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How To Start A Career As A Nurse Practitioner In 4 Steps

Nurse practitioners are some of the most trusted healthcare professionals in the field. Their work is integral to keeping the healthcare system functioning smoothly. Furthermore, they serve as a bridge between medical professionals and the patients and help develop treatment protocols best suited to both parties.

Nurse practitioners work in various clinical settings and can, therefore, experience every aspect of the healthcare system. Additionally, working as a nurse is one of the most rewarding career paths, as you get to connect with all your patients meaningfully. If you want to take on critical medical duties while performing caretaking tasks, this is the right career path for you. Nurse practitioners serve as mentors, and they take on doctor duties like diagnosing illnesses, treating them, and conducting examinations. With so much responsibility on nursing practitioners’ shoulders, the path to becoming one isn’t all easy. It takes incredible dedication and perseverance to excel in your job as a nursing practitioner. Below, we’ve outlined the four steps critical to becoming a nurse practitioner.

Get an undergraduate degree in nursing

The first step to starting your career as a nurse practitioner is to get an undergraduate degree in a nursing program. Some aspiring NP’s chose to get an undergraduate degree in a related field, but to build a proper base for your Master’s, you must major in a nursing program. An undergraduate degree from an accredited university can let you polish your critical thinking skills, as well as providing you with essential medical knowledge and expertise. An undergraduate degree from an accredited university also opens up many career options for you as a nurse practitioner. You can choose to specialize in medical careers, such as senior care, working in maternity, cardiac care, and much more. A bachelor’s in nursing prepares you for any specialization you might want to take up in the future.

Get some experience working as a nurse

If your end goal is to work as a nurse practitioner, you might want to jump straight into your graduate degree as soon as you’re done with the undergraduate. However, in doing so, you’ll deprive yourself of all the valuable experience that’ll help you be a good NP. Good nursing is all about providing specialized care to each patient, and only getting hands-on experience can teach you how to do that. Furthermore, clinical experience is vital in gaining competency and performing better in critical situations on the job. Working in clinical settings can help you enhance your skills so that when you apply for a graduate program, you can present yourself as the best candidate.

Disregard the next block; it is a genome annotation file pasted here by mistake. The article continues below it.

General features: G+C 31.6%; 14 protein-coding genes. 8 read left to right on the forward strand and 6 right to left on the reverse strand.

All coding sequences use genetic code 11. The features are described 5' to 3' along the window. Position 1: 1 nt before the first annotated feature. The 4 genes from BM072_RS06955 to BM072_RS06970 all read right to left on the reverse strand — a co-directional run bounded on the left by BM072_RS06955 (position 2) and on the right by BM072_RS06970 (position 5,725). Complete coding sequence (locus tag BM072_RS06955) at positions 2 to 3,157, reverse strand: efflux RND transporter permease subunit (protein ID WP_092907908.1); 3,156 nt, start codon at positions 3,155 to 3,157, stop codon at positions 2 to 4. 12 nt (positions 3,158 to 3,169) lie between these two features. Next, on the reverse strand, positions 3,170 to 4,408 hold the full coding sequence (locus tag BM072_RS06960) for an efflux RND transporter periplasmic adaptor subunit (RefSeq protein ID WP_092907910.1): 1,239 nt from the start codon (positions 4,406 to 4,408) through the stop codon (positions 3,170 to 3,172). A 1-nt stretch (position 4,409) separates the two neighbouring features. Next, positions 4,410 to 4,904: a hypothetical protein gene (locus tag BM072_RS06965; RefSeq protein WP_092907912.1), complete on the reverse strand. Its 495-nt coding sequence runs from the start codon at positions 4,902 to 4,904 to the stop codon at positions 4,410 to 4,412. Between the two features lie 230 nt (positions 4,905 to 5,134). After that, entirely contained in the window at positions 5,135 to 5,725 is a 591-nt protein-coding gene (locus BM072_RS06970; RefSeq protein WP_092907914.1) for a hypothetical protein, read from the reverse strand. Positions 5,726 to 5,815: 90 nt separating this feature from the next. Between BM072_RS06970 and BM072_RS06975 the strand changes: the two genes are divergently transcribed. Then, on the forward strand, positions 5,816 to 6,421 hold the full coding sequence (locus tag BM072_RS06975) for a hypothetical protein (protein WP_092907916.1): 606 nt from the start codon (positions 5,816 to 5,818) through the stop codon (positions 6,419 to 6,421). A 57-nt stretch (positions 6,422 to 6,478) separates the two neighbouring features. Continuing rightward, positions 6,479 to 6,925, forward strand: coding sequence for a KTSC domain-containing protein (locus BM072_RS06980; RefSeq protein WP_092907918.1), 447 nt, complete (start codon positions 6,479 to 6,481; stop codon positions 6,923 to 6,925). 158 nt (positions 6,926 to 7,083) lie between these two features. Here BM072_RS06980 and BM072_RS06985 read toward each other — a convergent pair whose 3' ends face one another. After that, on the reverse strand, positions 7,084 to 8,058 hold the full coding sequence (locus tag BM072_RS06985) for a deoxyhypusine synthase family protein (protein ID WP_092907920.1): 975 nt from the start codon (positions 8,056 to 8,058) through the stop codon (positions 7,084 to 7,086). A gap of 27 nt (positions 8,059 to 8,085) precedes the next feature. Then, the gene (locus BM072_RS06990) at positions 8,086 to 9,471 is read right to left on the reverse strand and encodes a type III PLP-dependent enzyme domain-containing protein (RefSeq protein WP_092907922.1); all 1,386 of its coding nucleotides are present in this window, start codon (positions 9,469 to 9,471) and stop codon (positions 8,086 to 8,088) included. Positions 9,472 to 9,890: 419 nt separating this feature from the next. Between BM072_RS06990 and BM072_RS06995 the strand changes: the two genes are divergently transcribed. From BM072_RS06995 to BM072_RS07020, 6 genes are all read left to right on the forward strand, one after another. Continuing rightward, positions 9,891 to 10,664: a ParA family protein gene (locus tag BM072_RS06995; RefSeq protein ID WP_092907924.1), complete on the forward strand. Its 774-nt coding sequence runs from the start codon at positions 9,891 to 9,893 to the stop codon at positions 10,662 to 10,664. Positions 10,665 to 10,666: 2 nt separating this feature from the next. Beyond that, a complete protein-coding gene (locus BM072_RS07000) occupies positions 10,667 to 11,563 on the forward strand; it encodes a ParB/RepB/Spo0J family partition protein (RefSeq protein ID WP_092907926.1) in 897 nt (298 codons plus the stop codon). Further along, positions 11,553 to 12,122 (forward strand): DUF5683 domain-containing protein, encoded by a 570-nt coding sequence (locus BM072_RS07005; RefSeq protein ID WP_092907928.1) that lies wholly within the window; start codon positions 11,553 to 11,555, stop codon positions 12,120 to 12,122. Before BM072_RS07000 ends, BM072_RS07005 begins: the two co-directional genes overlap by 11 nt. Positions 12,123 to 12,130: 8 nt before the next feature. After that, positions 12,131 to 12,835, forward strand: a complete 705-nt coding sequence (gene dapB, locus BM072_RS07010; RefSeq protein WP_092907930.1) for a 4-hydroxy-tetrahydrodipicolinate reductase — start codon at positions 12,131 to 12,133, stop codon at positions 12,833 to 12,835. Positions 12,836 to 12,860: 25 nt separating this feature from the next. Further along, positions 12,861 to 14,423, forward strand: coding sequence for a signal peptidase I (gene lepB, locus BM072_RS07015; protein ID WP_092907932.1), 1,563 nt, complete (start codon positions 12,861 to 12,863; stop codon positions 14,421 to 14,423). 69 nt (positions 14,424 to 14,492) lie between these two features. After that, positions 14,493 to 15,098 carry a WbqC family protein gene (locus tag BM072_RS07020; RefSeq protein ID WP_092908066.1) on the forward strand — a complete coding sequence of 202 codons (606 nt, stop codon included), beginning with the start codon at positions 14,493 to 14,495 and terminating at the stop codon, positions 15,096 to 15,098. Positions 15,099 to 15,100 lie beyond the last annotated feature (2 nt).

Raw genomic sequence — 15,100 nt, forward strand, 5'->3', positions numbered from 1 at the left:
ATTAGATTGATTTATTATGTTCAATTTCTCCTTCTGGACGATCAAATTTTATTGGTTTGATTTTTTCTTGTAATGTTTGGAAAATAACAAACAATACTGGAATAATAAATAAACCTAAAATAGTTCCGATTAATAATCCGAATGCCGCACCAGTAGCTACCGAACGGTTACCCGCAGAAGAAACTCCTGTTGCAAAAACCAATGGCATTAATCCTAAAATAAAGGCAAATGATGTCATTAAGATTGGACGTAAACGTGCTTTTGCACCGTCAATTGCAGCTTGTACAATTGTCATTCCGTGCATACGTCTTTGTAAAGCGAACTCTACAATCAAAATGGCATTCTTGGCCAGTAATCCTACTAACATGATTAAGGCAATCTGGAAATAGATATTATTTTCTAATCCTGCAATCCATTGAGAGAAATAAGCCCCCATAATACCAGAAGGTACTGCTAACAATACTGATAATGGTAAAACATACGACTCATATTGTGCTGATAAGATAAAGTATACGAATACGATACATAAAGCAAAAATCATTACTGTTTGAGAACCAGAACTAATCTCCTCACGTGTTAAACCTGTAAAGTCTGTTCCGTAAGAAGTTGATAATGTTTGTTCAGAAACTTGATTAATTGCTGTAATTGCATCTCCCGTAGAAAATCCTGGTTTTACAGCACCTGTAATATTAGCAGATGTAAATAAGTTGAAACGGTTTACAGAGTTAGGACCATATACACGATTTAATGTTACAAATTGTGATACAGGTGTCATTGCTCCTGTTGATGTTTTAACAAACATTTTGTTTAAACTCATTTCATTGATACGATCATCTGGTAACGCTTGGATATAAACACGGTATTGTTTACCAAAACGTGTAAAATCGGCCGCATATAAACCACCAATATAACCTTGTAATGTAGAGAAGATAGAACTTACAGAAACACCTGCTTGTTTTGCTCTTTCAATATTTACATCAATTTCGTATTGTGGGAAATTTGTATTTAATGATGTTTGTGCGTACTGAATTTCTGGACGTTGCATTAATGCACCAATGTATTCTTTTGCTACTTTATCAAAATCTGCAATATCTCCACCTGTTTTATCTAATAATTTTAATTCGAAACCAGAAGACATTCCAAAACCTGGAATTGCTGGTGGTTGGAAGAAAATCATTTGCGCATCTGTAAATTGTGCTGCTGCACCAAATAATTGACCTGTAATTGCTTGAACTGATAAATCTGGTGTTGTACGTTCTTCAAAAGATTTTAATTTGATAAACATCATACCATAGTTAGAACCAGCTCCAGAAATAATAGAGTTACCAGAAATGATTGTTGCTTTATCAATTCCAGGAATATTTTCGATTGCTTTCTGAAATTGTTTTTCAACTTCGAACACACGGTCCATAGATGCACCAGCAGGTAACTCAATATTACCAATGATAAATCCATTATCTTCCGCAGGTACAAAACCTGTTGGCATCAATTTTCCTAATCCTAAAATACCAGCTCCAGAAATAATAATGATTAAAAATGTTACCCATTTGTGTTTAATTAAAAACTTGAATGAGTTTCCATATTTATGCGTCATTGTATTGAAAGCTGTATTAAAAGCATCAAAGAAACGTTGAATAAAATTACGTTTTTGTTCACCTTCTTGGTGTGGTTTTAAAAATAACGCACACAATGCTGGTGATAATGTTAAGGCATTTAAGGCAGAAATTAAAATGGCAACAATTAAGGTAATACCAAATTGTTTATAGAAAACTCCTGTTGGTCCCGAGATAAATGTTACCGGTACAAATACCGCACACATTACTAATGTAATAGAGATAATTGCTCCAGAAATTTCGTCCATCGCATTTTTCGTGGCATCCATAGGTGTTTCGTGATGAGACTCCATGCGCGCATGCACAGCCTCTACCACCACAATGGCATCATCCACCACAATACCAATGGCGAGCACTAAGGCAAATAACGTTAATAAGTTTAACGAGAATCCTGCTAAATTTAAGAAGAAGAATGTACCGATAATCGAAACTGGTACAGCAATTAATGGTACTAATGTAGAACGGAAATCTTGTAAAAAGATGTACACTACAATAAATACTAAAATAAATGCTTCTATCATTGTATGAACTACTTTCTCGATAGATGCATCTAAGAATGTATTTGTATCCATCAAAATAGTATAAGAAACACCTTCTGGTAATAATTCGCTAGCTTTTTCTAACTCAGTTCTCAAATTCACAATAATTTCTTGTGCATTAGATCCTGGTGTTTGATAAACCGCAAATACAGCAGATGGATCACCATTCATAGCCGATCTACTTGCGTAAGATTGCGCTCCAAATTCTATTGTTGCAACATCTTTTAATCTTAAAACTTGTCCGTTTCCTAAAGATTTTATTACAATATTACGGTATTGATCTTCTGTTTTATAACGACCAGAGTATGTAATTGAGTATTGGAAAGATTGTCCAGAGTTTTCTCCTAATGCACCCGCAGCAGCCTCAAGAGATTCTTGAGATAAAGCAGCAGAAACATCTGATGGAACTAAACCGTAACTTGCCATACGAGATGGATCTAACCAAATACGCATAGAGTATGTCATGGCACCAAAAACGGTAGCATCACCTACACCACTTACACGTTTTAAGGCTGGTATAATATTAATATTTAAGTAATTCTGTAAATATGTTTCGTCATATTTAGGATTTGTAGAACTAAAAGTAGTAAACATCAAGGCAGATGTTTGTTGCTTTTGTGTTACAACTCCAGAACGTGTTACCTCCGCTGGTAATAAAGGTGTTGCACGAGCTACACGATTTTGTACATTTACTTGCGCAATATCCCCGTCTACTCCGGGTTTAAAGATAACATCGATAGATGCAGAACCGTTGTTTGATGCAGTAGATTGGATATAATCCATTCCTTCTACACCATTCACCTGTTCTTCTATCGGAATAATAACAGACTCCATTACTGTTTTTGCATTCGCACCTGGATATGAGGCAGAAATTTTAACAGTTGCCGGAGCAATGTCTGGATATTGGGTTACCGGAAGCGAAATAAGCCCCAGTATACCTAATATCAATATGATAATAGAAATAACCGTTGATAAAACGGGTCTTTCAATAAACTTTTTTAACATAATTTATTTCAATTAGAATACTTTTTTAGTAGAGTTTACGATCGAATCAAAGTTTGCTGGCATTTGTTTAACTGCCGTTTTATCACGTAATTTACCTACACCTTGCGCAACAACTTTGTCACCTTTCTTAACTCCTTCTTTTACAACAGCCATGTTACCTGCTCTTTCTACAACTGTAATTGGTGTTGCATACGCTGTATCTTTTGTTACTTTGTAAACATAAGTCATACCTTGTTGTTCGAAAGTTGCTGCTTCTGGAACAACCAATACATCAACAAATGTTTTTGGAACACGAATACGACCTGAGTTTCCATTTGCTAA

Get your graduate degree

The healthcare profession grows increasingly more complex each year, and nurse practitioners play an increasingly more critical role with new developments. Experience alone isn’t enough to prepare you for all the responsibilities you need to take on. A graduate degree brings you up to date with the recent developments in nursing so that you provide only the latest and best treatment protocols. When picking a graduate program, make sure you choose an accredited university for your degree. Additionally, think carefully about the specializations you select, as they’ll eventually determine your career path.

Get a license or certification

Licensure or certification is essential if you want to set out on a credible nursing career. Your license tells potential employers that you are well-trained to provide quality care in any clinical setting. The licensure attests to your educational background by showing that you have a degree from an accredited university program, and it also indicates that you are well-versed in all international standards of medical practice. Furthermore, you make a lot of independent decisions without any physician’s supervision, and your license attests to the fact that you’re capable enough to make those decisions.

How much do nurse practitioners make?

A job as a nurse practitioner doesn’t just bring great responsibility, but an excellent pay scale as well. In fact, it is one of the most highest-paying jobs not only in the medical field but also across other areas of work. The average salary stands at $111,840 annually. Additionally, with more experience and education, this figure can increase even more.

Conclusion

As healthcare systems evolve globally, nurse practitioners take on more responsibilities, cementing their importance in the healthcare sector. The current pandemic has served to highlight even more how much we need them on the job. Therefore, there’s no better time to take on the role of an NP than now. Following these steps can help you prepare yourself for a career to improve patients’ lives and grow immensely.